Apart from the phenotype targeted, the choice of the behavioral task is influenced by the genotypes of the subjects, any special treatments involved in the experiment and of course the sample size available. The number and type of applied tests determine the structure of the experiment, so you should study all these elements while designing your experiment. The time available to complete your experiments is another important factor since some tests require several days of training or acclimatizing the animals to the new environments before acquiring any behavioral data. Additionally, you should not underestimate the species-specific behaviors which require an extensive literature research before choosing the appropriate task.

Another factor influencing the decision on the appropriate behavioral task is the detailed training needed for each test. It is crucial to perform a test in a correct and ethically approved manner. To do so, you should strictly follow a protocol which best describes the standard operating procedures. Official guidelines suggest that a behavioral task should be performed only after the experimenter receives extensive training by specialized personnel.

Therefore, when choosing the appropriate test, one should consider the factors influencing the results, from the traits of the animals (specific for the strain or even the species), the time and place of the testing and the housing conditions to the characteristics of the experimenter (his experience and training and his possible bias).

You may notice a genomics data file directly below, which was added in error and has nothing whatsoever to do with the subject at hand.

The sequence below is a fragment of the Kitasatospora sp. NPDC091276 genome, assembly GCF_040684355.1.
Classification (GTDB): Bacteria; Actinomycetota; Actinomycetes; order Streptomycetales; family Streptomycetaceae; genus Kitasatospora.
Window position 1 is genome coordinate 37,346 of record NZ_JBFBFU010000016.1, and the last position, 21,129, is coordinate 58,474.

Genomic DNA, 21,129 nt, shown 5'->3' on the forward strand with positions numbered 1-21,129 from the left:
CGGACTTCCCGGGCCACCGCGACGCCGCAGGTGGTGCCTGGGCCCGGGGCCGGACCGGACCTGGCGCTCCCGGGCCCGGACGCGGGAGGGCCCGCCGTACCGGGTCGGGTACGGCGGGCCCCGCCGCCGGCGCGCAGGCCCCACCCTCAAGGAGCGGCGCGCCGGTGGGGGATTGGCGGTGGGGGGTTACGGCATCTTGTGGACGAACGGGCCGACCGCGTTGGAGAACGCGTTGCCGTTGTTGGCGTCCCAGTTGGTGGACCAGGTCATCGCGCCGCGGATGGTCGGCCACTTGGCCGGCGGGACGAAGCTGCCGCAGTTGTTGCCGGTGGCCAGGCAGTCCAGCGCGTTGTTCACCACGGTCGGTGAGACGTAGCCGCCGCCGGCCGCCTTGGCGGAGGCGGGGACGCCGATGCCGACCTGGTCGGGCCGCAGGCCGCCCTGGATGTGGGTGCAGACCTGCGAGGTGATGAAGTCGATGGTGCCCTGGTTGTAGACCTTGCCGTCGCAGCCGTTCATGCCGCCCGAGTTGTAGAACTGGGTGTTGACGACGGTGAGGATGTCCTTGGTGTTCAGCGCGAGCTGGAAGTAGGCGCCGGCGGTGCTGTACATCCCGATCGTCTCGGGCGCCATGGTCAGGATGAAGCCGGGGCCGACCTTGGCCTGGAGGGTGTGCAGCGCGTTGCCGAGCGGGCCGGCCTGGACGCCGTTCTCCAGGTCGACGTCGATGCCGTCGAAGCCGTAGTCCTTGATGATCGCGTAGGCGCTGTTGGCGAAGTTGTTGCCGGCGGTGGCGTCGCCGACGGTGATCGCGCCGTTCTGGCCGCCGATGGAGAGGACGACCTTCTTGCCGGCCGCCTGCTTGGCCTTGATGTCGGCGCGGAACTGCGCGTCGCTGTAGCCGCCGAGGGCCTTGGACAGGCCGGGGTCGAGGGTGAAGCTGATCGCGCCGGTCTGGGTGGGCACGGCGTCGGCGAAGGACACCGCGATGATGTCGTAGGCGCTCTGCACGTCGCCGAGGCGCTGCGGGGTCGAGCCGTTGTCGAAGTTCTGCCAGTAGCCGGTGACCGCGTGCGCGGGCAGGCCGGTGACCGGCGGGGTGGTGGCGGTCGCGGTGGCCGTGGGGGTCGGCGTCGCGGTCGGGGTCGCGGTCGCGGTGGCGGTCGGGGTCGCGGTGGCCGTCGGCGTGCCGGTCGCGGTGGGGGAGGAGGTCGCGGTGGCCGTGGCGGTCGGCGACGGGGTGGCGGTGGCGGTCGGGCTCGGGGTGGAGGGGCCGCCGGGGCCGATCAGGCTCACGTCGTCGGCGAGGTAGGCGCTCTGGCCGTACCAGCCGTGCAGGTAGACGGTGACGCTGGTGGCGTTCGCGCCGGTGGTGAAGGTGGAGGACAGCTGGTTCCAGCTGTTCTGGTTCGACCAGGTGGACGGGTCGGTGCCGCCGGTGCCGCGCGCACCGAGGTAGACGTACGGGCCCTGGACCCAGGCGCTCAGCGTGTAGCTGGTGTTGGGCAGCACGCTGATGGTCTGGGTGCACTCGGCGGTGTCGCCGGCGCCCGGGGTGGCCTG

References

  1. M. Bessa, M. Oliveira, J. J. Cerqueira, O. F. Almeida, and N. Sousa, “Age-related qualitative shift in emotional behaviour: paradoxical findings after re-exposure of rats in the elevated-plus maze.,” Behav. Brain Res., vol. 162, no. 1, pp. 135–42, 2005.
  2. S. van Driel and J. C. Talling, “Familiarity increases consistency in animal tests.,” Behav. Brain Res., vol. 159, pp. 243–245, 2005.
  3. O. Pereira, I. C. da Cunha, J. M. Neto, M. A. Paschoalini, and M. S. Faria, “The gradient of luminosity between open/ enclosed arms, and not the absolute level of Lux, predicts the behaviour of rats in the plus maze.,” Behav. Brain Res., vol. 159, pp. 55–61, 2005.
  4. W. Ohl, M. Deliano, H. Scheich, and W. J. Freeman, “Analysis of evoked and emergent patterns of stimulus-related auditory cortical activity.,” Rev. Neurosci., vol. 14, pp. 35–42, 2003.
  5. H. Kogan, P. W. Frankland, and A. J. Silva, “Long-term memory underlying hippocampus-dependent social recognition in mice.,” Hippocampus2, vol. 10, pp. 47–56, 2000.
  6. Balietti, G. Fattorini, A. Pugliese, D. Marcotulli, L. Bragina, and F. Conti, “Two behavioral tests allow a better correlation between cognitive function and expression of synaptic proteins,” Front. Aging Neurosci., vol. 10, no. APR, pp. 1–5, 2018.